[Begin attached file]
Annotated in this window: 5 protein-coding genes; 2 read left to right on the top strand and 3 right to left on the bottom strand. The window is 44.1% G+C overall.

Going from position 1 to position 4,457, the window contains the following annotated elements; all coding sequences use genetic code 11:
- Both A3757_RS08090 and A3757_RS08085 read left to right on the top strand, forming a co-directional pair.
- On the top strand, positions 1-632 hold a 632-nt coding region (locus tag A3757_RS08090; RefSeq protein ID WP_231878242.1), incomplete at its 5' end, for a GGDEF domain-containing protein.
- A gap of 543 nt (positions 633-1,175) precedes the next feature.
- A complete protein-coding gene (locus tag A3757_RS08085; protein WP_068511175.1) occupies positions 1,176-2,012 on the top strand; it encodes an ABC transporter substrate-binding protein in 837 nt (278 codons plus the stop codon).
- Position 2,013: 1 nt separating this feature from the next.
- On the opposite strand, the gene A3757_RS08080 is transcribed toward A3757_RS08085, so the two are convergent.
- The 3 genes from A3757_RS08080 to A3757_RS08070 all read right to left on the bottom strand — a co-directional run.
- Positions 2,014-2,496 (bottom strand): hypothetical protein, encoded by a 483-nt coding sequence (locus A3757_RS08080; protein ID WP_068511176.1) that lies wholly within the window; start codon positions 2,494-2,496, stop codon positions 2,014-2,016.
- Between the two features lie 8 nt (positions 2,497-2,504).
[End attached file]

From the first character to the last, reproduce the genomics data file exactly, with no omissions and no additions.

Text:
Annotated in this window: 5 protein-coding genes; 2 read left to right on the top strand and 3 right to left on the bottom strand. The window is 44.1% G+C overall.

Going from position 1 to position 4,457, the window contains the following annotated elements; all coding sequences use genetic code 11:
- Both A3757_RS08090 and A3757_RS08085 read left to right on the top strand, forming a co-directional pair.
- On the top strand, positions 1-632 hold a 632-nt coding region (locus tag A3757_RS08090; RefSeq protein ID WP_231878242.1), incomplete at its 5' end, for a GGDEF domain-containing protein.
- A gap of 543 nt (positions 633-1,175) precedes the next feature.
- A complete protein-coding gene (locus tag A3757_RS08085; protein WP_068511175.1) occupies positions 1,176-2,012 on the top strand; it encodes an ABC transporter substrate-binding protein in 837 nt (278 codons plus the stop codon).
- Position 2,013: 1 nt separating this feature from the next.
- On the opposite strand, the gene A3757_RS08080 is transcribed toward A3757_RS08085, so the two are convergent.
- The 3 genes from A3757_RS08080 to A3757_RS08070 all read right to left on the bottom strand — a co-directional run.
- Positions 2,014-2,496 (bottom strand): hypothetical protein, encoded by a 483-nt coding sequence (locus A3757_RS08080; protein ID WP_068511176.1) that lies wholly within the window; start codon positions 2,494-2,496, stop codon positions 2,014-2,016.
- Between the two features lie 8 nt (positions 2,497-2,504).